In 1972, the magazine Ventana debuted, dedicated to poetry (but also including reviews and stories). José Luis Vega was an important figure. The magazine that was most outstanding for its design and its editorial board was Zona de Carga y Descarga (1972)It included numerous well known writers and intellectuals (to mention a few, Rosario Ferré, Olga Nolla, Luis Rafael Sánchez, Francisco Matos Paoli, áurea María Sotomayor, Hugo Margenat, as well as Latin Americans such as Mario Vargas Llosa, Severo Sarduy and José Lezama Lima). It was the starting point for what is considered a breakthrough for writers in Puerto Rican literature. Today, issues of Zona are considered works of art.

Later, in 1983, Filo de Juego, edited by Rafael Acevedo Rodríguez, was published. It featured writers who continue to publish and make up part of contemporary Puerto Rican literature: Mayra Santos Febres, Juan Carlos Quintero, Zoé Jiménez Corretjer, Frances Negrón, Edgardo Nieves Mieles, and others. In the 1970s and 1980s, university magazines appeared that are still being published, such as Plural, Ceiba, Faro, El Cuervo, Mairena, La Revista del Centro de Estudios Avanzados de Puerto Rico y del Caribe, Exégesis, Cayey, Prisma, O’clip, Brisas and Cupey. Some notable magazines that have appeared in the beginning of the 21st century are El Sótano 00931, Taller Literario (both in Río Piedras), Identidad (Aguadilla) and Zurde (Mayagüez). These magazines showcase incipient Puerto Rican literature and some have gone on to become valuable editorial projects.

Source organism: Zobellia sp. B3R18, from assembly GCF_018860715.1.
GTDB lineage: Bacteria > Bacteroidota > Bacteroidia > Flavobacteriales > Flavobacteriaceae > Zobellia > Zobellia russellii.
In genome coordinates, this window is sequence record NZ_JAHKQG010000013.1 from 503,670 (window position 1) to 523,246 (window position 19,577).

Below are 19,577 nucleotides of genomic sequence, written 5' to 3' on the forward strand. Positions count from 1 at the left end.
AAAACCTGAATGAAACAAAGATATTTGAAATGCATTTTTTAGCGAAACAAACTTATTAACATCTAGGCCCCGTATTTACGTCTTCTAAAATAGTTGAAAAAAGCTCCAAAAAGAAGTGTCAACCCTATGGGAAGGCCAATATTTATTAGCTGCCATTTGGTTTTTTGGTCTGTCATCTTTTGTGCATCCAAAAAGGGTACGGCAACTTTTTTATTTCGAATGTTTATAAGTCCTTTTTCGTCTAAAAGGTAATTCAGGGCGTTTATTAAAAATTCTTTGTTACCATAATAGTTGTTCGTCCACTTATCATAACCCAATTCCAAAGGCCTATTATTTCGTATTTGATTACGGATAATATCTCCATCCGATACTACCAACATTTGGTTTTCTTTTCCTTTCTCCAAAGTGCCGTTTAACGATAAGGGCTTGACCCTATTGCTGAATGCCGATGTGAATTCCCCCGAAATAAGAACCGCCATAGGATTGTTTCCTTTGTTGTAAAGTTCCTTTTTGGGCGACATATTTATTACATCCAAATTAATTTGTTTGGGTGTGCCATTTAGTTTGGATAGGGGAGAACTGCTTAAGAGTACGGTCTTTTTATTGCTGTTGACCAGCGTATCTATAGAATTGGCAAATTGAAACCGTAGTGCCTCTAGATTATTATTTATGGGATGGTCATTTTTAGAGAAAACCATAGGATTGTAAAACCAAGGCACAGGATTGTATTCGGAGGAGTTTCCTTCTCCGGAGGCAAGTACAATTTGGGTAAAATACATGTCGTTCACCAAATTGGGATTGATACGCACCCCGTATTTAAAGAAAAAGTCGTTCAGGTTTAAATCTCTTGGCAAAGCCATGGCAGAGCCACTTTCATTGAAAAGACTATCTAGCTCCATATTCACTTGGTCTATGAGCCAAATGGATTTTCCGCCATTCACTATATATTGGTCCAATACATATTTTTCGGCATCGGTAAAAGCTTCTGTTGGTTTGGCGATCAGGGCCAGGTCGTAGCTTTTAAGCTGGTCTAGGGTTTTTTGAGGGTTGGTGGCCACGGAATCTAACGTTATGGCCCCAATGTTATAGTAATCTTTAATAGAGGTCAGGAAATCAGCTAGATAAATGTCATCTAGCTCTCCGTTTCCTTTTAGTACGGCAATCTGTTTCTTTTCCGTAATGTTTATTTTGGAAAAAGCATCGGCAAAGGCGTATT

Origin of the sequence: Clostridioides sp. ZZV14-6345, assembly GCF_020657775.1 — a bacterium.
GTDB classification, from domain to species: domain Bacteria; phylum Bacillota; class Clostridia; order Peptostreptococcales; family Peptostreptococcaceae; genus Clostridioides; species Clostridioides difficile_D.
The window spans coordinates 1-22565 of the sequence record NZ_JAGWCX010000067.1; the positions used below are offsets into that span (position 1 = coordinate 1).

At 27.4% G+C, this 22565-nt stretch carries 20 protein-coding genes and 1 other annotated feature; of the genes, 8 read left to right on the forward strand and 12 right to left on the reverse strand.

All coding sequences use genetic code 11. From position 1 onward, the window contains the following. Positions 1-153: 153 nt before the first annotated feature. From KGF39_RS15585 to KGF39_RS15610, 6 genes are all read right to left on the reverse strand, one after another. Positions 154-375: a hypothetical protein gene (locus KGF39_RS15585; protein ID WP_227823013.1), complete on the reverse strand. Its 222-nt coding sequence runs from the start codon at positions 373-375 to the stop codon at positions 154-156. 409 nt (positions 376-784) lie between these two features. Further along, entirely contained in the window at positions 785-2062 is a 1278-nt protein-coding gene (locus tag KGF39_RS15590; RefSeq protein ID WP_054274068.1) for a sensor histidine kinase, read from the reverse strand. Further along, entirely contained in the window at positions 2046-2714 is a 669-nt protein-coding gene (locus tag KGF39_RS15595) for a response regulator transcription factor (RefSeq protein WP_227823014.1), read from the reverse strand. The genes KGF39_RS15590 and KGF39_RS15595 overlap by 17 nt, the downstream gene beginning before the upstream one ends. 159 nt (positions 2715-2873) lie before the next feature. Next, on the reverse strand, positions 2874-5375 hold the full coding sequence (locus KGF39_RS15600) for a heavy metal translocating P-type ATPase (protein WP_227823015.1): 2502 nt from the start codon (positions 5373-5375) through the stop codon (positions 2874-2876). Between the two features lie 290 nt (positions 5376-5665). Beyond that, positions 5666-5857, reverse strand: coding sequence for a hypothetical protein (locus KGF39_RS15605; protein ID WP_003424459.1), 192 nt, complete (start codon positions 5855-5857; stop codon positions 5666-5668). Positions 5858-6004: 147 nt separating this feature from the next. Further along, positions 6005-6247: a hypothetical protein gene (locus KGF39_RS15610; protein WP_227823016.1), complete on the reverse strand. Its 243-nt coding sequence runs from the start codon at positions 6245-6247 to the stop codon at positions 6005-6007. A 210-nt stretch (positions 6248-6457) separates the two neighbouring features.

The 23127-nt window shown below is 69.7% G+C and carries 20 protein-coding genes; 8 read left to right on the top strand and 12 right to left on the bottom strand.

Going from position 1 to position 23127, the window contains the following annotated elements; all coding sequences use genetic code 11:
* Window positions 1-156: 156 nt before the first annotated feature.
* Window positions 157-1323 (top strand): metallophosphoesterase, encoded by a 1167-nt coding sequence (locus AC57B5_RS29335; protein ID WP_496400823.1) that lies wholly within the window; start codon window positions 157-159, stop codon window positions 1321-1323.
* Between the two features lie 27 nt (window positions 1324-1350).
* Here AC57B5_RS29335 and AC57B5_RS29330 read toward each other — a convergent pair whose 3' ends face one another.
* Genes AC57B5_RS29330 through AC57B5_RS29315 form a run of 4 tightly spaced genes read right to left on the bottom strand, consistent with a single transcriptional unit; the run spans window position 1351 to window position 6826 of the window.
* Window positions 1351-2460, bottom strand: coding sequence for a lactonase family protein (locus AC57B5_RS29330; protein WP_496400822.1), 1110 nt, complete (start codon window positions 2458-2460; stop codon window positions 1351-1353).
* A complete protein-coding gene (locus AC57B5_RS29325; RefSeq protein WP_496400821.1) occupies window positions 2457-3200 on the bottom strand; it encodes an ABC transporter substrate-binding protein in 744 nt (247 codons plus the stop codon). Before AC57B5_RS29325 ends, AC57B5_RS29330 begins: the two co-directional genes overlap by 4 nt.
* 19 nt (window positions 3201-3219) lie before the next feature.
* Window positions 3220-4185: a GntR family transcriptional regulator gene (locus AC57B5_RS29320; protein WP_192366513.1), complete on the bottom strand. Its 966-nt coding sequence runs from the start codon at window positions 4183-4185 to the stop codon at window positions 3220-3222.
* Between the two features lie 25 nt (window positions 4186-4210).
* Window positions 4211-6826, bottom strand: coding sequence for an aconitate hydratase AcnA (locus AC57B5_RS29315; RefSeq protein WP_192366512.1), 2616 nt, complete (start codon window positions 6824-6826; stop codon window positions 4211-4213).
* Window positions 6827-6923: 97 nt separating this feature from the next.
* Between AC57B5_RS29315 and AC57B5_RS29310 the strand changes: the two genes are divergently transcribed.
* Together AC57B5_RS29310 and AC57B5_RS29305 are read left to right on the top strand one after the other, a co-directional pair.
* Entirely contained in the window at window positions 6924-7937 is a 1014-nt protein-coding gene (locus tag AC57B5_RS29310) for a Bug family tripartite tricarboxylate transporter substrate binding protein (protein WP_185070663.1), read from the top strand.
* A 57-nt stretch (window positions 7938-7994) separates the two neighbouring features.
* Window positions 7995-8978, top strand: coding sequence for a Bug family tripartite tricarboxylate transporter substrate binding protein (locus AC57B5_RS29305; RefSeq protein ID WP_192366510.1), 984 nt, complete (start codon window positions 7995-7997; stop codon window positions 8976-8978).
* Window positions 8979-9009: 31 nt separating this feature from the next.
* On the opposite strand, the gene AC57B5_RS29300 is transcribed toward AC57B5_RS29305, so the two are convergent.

This review of literary magazines shows their importance as literary voices. The concurrence of writers and how they comprise the current literary canon denotes the importance and value of these kinds of publications in the development of writing as a means of artistic expression in Puerto Rican society.

 

Author: Alexandra Pagán Vélez
Published: August 25, 2015.

Related Entries

This post is also available in: Español

Comente

The Puerto Rico Endowment for the Humanities welcomes the constructive comments that the readers of the Encyclopedia of Puerto Rico want to make us. Of course, these comments are entirely the responsibility of their respective authors.